Tollywood never tires of making cliched plots – each hero wants to prove he can dance, he can fight, he can romance and still look good in sentimental scenes while getting the laughs and the claps from audience for outrageous dialogues. But a door for bringing in fresh stories and credible treatment keeps getting pushed every now and then. Krishna Vijay is one such debut director who came up with a winning plot that has a slow pick up, a steady build-out, a dabanng of an interval block and a slithering climax that beats your imagination. Nara Rohit is the hero who at least tries something different in an industry where everybody wants to do formulaic action. “Asura” is a good story to begin with – about an honest and a large-hearted Jailor Dharma (Rohit) of Rajahmundry Central Jail whose job is to ensure the inmates spell no trouble in serving the sentence. He is a protege of a Superintendent who believes in the same sincerity and integrity. He is also in love with Priya Banerjee (a pretty faced debutante) and is about to marry her.
Life moves smoothly for the jailor until a notrious diamond smuggler Madhu enters Rajahmundry Jail as a convict who has to serve the last few days in prison before getting hanged. Dharma is wary of the criminal record of Madhu and allocates “D” block – the cell reserved for the most condemned criminals. Meanwhile, Madhu’s petition to the President of India gets rejected and the day of hanging is round the corner. Three key personnel who have to oversee the operation goes right prepare for the D-day – the magistrate, the jailor and the hangman. The person to be hanged, Madhu, however is cool and jibes that he will go scot-free. Here comes a twist – where elements connected to the criminal outside of the prison cast their net on the three key personnel to ensure the hanging never takes place. And then the story, sorry will not give away anything, just builds up to an amazing crescendo and the climax that is a blinder. Will he get hanged? Will the jailor get suspended? Who has the last laugh? These questions linger on throughout the second half until the story comes to a smooth finish with a plot that is bigger than what is plotted inside the prison.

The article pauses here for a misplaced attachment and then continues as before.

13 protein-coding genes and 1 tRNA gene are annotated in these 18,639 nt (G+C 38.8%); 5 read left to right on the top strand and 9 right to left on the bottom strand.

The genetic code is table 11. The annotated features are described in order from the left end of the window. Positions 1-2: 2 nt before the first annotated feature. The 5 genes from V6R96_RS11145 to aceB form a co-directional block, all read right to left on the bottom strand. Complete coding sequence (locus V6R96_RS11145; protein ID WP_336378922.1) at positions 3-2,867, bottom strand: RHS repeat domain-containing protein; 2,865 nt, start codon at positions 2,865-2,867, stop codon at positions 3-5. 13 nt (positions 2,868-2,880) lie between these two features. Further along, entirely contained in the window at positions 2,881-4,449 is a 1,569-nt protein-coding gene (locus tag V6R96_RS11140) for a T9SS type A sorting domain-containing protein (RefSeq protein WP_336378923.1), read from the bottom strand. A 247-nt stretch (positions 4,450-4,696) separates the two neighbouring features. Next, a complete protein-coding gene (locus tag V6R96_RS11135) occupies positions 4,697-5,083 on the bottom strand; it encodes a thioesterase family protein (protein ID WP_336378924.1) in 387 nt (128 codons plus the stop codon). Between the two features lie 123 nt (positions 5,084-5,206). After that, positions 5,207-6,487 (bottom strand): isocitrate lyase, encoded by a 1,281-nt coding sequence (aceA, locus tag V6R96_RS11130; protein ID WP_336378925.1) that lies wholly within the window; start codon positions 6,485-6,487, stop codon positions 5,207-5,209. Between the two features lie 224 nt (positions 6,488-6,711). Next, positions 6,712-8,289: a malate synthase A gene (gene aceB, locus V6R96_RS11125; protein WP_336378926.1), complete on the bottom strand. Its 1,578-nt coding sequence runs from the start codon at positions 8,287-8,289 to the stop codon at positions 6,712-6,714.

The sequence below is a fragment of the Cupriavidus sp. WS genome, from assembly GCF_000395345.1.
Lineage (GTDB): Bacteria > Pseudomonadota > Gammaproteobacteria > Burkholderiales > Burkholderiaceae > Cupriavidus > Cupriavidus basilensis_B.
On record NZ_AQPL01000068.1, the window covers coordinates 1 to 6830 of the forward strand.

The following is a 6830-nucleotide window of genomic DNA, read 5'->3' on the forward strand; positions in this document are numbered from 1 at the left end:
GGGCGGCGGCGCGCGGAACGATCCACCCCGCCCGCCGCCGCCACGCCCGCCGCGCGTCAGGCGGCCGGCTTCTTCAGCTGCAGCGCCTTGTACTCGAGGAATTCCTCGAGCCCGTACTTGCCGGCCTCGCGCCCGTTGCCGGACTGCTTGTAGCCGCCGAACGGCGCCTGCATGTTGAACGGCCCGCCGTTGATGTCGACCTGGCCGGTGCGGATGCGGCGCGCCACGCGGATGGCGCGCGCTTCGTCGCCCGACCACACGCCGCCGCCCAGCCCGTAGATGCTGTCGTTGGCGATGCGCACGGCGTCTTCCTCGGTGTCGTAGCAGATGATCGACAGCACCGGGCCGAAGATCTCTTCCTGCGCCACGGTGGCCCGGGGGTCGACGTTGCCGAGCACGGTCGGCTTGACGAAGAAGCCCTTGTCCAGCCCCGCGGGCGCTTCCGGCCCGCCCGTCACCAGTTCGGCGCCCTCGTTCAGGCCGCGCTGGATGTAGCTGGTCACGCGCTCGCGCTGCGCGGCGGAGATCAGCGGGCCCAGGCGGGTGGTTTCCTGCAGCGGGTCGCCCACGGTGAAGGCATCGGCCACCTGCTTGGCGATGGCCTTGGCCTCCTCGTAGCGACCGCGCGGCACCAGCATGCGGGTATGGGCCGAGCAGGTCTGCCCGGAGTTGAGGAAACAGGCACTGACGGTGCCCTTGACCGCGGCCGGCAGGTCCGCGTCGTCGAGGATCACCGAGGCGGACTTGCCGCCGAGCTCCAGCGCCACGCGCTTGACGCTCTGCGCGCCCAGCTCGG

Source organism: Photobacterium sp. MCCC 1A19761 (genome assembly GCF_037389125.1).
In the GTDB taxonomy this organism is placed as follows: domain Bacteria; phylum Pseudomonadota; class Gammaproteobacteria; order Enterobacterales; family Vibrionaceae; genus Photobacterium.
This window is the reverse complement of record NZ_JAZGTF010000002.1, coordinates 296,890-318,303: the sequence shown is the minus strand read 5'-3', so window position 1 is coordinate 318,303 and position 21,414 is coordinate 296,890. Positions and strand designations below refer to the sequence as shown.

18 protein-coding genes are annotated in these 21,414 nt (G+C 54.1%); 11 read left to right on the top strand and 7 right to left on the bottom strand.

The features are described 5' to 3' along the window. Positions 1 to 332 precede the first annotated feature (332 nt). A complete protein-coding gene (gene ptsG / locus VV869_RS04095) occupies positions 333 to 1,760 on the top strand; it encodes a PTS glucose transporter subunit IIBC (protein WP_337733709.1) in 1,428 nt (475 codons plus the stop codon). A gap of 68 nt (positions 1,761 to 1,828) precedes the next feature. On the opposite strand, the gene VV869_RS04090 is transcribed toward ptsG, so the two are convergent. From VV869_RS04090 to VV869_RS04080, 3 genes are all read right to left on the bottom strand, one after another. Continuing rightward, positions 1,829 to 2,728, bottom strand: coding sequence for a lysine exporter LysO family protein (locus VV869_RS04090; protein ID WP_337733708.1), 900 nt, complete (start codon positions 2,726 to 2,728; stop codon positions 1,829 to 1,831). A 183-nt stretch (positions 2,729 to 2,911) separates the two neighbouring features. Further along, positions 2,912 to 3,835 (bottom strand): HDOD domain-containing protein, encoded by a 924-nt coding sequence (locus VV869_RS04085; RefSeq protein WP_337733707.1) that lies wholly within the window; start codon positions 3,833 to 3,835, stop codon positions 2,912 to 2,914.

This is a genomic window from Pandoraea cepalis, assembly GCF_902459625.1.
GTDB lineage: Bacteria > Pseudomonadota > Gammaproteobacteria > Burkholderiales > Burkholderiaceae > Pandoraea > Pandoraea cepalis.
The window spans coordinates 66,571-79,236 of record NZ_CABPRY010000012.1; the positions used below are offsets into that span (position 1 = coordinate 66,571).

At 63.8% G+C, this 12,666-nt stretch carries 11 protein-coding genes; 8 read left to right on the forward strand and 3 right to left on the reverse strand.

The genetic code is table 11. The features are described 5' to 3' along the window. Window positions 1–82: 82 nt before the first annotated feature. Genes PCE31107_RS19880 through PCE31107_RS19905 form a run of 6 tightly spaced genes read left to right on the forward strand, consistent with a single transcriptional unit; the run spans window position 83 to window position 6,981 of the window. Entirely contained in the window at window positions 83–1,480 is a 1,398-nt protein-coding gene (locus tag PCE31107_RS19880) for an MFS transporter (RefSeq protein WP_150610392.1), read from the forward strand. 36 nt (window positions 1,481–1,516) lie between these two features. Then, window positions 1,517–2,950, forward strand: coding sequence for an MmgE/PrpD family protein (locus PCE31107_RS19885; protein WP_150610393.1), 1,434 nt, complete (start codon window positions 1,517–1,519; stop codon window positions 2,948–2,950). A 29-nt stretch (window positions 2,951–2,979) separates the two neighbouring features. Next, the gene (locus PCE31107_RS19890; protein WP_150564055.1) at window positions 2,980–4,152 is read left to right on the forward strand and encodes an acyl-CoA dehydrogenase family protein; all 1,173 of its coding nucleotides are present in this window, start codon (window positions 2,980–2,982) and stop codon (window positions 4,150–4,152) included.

At a time when the audience is getting vexed with boring plots and insipid story-telling, Krishna Vijay attempts something different that is going to be talked about for a while. How many heroes have the guts to play an unglamorous role of a Jailor? How many have the guts to cast a bevy of characters mostly from the TV Channel segment? And how many can finish off telling a good story with five songs and few stunts in all of 126 minutes? “Asura” needs to be applauded for making a good experiment decent enough to make it watchable except a bit of tardiness in the first half. The second half is racier than the first and all elements of screenplay, background score by Sai Karthik, and dialogues and editing uplift the experience to give us a new feel. If only more people think like the makers of this film, Tollywood’s better days may not be far off.
The only thing that can be held against the director is the liberty taken in some procedures of hanging but in the spirit of the story that moves forward, they were quintessential for the main plot. Nara Rohit is getting fat but his brain is working smarter than most of the heroes in Tollywood who are herd-headed in the other direction. Sai Karthik scores good songs and impressive RR. Priya Banerjee is the new Bengali lass who does a good job. The villains look terrific and did a commendable job.
It is the most thrilling film of the year and I recommend it whole-heartedly.